Archimedean

From Conservapedia
This is an old revision of this page, as edited by Aschlafly (Talk | contribs) at 14:01, 17 September 2011. It may differ significantly from current revision.

Jump to: navigation, search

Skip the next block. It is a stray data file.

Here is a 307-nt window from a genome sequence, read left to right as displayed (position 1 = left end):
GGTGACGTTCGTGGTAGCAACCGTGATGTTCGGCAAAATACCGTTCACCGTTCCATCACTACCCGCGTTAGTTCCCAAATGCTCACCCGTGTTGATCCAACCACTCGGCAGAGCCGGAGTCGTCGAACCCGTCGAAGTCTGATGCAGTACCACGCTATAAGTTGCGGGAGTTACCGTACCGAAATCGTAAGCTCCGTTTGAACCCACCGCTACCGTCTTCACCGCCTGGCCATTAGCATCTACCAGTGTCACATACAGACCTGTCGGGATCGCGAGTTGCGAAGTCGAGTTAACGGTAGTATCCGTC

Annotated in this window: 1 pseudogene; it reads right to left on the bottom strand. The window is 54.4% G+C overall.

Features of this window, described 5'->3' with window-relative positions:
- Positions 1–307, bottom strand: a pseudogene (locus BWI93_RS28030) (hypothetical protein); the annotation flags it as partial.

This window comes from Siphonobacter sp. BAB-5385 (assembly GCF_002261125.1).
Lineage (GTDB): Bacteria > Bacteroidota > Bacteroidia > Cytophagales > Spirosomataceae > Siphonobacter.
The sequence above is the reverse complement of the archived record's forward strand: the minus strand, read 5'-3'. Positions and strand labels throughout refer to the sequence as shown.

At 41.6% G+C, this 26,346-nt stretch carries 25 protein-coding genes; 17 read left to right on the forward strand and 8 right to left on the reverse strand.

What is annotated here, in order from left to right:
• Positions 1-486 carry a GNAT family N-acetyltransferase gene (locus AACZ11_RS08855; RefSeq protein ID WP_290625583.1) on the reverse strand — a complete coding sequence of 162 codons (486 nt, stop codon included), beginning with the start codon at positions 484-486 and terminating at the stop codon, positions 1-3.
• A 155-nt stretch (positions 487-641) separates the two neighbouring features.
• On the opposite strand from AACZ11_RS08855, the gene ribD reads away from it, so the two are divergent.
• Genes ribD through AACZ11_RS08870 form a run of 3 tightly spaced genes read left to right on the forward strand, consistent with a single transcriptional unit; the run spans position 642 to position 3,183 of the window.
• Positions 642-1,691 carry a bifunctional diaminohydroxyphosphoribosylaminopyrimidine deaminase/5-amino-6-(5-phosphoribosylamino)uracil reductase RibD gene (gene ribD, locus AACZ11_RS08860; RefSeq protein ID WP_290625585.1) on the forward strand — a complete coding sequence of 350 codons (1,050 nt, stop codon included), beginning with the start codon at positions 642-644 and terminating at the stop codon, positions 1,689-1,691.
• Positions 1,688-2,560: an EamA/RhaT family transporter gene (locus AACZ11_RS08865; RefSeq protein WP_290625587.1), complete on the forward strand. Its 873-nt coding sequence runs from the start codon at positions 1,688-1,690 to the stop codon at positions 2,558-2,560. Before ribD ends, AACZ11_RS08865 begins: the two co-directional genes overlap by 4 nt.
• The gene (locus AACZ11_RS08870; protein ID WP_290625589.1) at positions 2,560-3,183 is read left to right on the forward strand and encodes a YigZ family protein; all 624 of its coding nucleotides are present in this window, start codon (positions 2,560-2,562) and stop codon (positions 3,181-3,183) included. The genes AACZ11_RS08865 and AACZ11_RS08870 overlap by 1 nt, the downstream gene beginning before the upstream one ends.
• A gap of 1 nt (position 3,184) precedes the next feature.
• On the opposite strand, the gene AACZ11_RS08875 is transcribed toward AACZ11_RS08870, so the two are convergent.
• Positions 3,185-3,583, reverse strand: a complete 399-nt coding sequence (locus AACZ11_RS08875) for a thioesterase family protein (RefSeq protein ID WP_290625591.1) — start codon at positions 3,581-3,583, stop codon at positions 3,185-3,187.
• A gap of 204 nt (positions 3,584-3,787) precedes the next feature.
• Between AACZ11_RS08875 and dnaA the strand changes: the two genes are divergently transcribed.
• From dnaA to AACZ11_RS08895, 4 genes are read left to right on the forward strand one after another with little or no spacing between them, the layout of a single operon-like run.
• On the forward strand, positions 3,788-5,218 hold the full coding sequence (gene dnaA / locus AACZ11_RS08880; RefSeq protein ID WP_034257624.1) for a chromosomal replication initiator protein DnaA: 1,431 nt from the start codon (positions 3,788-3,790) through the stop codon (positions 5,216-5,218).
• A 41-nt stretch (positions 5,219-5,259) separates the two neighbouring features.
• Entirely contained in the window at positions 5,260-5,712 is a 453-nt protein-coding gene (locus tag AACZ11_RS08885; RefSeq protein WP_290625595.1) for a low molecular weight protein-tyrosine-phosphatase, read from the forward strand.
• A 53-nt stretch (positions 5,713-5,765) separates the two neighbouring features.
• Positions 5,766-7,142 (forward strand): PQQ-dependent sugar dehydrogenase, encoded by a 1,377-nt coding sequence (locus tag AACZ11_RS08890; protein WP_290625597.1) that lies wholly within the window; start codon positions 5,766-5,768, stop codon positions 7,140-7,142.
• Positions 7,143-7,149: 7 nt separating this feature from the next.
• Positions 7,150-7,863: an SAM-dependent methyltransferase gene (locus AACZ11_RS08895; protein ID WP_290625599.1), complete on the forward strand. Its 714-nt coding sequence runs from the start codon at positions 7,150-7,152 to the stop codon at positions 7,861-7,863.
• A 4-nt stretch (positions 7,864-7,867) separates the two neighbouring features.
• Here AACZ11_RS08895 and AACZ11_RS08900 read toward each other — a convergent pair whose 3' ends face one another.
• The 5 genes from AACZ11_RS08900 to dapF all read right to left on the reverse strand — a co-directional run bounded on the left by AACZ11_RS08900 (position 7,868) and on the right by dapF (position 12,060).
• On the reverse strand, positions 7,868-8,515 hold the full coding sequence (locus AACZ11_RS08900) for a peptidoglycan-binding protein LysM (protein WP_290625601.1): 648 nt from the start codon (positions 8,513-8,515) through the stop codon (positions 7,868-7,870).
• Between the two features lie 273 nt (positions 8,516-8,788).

A ring R is said to be Archimedean if the ring is ordered, has a metric and for all in R, x non-zero, there exists in the natural numbers such that . Here concatentation with denotes adding times. Informally, a ring is Archimedean if it has no infinitely small or infinitely large elements. Examples of Archimedean rings include the real numbers and the rational numbers. Examples of non-Archimedean are less simple.